TodayHello wrote:
Oct 16th, 2012 9:06 pm
...The Banks are smarter than you - they have floors full of people whose job it is to read Mark77 posts...
[OP]
Penalty Box
Apr 16, 2012
3565 posts
683 upvotes
Greely
Mark77 wrote:
Dec 13th, 2013 3:35 pm
Collateral matters in the short selling process because lenders don't have the time to supervise the solvency of your company. Why would someone lend a house to your company in exchange for the 'guarantee' of your company? That's why collateral is required.

I have other ways of participating, ie: by owning Canadian bank shares that benefit from RE prices going down. ie: the value of their money-good securities relative to houses increases, as do spreads.

:lol: , same thing dude.

Very confident, as the data is pretty clear that prices are now in decline after reaching an apex. But your concoction, as others have pointed out, isn't exactly very practical. Investing based on spread expansion, the likelihood of lower interest rates and QE being required, and a higher CAD$ as a result of the deflation, is very practical.

I am saying to you, collateral doesn't matter because you are not the homeowner. You are the short seller, right?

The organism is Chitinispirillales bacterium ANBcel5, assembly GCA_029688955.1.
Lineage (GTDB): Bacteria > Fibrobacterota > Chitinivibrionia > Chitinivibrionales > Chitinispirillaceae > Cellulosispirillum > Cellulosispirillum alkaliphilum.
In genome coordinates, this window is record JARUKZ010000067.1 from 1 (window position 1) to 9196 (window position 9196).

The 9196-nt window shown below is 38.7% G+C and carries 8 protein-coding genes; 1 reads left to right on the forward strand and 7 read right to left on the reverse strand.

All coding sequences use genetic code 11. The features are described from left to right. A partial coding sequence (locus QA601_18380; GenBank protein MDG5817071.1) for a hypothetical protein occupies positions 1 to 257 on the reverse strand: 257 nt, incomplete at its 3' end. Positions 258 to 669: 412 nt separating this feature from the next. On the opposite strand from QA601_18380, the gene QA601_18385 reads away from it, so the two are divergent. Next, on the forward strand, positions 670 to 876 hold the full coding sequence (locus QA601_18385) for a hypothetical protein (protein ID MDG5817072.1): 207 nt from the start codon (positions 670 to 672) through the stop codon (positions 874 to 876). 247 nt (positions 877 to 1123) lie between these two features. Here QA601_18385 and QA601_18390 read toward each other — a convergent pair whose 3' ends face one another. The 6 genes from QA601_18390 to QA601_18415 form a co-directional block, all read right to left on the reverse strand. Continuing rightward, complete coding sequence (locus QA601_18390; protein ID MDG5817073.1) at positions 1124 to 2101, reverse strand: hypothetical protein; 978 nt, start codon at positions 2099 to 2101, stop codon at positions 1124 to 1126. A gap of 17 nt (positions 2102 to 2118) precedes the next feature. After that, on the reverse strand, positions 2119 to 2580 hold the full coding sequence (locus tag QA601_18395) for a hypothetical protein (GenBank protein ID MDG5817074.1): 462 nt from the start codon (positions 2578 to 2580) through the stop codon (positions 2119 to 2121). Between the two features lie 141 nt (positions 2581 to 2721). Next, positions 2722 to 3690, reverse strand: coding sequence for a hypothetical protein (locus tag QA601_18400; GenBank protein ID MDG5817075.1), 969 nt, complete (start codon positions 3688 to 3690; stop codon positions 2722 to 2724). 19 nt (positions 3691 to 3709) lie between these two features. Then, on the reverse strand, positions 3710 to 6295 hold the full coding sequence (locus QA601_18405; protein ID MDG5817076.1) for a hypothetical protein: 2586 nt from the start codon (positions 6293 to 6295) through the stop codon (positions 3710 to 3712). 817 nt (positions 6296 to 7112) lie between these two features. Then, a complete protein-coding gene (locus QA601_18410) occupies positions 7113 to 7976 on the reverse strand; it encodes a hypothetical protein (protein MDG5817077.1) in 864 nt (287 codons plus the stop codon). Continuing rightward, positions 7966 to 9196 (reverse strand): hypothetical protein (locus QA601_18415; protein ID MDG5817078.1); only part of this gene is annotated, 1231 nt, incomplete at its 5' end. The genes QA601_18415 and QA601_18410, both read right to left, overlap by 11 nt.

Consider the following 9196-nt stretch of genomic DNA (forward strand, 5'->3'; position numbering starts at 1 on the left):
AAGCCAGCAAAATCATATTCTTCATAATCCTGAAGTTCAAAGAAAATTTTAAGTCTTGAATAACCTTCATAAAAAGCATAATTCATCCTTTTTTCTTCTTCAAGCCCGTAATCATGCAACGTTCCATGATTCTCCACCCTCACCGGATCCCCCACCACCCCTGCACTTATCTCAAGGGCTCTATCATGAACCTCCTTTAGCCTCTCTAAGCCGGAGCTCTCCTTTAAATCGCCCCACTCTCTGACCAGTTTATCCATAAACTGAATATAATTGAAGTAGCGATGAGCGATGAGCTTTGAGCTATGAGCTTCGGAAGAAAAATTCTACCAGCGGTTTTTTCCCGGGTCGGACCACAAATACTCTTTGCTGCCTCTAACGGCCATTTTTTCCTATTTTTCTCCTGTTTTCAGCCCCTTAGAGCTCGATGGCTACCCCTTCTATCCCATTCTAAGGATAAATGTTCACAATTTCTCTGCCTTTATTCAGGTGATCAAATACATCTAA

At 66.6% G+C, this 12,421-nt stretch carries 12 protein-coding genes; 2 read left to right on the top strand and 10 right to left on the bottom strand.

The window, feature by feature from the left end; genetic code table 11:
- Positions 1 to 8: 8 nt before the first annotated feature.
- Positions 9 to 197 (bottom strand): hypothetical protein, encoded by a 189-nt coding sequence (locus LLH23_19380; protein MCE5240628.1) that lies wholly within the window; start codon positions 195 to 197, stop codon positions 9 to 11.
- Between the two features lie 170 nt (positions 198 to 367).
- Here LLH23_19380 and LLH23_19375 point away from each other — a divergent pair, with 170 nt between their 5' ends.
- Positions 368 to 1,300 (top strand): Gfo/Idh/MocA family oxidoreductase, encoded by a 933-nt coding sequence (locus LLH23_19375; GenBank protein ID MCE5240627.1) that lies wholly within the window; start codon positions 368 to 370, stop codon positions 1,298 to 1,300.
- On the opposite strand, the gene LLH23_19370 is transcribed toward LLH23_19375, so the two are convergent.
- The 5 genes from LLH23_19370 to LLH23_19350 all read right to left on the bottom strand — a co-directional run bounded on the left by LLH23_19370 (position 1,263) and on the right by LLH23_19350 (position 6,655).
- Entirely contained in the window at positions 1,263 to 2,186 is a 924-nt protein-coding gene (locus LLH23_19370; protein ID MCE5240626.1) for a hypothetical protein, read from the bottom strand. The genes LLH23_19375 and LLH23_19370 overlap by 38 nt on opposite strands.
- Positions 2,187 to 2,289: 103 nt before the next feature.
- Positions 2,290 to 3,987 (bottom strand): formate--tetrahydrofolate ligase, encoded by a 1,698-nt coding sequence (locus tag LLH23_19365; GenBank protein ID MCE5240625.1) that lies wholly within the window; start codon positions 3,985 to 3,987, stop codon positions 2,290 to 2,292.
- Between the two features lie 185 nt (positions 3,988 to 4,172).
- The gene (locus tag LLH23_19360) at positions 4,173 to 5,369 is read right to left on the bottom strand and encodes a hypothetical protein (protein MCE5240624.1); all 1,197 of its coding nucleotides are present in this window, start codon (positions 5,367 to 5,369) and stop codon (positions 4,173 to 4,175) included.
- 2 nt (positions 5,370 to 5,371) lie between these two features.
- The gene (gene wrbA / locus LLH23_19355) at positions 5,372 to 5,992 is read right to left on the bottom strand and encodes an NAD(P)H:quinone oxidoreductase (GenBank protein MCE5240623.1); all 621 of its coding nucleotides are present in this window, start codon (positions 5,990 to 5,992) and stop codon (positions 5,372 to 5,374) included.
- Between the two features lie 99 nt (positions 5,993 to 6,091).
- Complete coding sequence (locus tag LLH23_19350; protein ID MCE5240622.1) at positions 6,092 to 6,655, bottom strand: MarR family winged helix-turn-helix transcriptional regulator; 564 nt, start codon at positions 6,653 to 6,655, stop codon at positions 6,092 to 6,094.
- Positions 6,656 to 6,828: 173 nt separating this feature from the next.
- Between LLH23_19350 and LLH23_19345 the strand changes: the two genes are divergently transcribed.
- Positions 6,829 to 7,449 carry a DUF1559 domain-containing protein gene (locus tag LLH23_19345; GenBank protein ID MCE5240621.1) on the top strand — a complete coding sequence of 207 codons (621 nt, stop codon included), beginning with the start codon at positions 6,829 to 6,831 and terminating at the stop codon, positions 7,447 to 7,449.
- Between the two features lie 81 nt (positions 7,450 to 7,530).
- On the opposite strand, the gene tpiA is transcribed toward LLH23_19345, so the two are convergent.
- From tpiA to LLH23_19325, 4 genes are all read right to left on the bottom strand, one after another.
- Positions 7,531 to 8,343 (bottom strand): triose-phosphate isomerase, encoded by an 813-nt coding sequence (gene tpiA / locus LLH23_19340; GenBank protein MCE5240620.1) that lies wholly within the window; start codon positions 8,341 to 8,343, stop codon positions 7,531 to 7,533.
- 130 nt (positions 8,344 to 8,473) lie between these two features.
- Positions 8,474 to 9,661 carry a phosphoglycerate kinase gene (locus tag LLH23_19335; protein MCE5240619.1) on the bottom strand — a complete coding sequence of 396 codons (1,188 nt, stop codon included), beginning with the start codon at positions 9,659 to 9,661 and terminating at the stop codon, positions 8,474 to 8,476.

Why does it matter to you if the homeowner wants collateral or not?

And if you are very confident, you will participating in what my company offers right? You will definitely profit from declining housing prices.


Plus, I am sure we can work out an agreement for 30% collateral of the value of the house. Just like many marginable accounts.
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techcrium wrote:
Dec 13th, 2013 3:37 pm
I am saying to you, collateral doesn't matter because you are not the homeowner. You are the short seller, right?
It matters to the owner of the house that's going to lend it out. The short seller has to put the collateral up in exchange for borrowing the house.
Why does it matter to you if the homeowner wants collateral or not?
Because I'd have to cough up the collateral if they want it. That could get expensive. The net effect of the whole thing is that a significant amount of money ends up being parked in risk-free collateral. Contrast this with futures where the performance bonds can be quite minimal, 5-10% of the notional value. Instead of 103%.
And if you are very confident, you will participating in what my company offers right? You will definitely profit from declining housing prices.
If you could actually create it then I might participate in it. As I, and other participants have pointed out, creating such is quite problematic in the form you suggest. The fact it is has been one (of many) contributing factors to keeping house prices high.
TodayHello wrote:
Oct 16th, 2012 9:06 pm
...The Banks are smarter than you - they have floors full of people whose job it is to read Mark77 posts...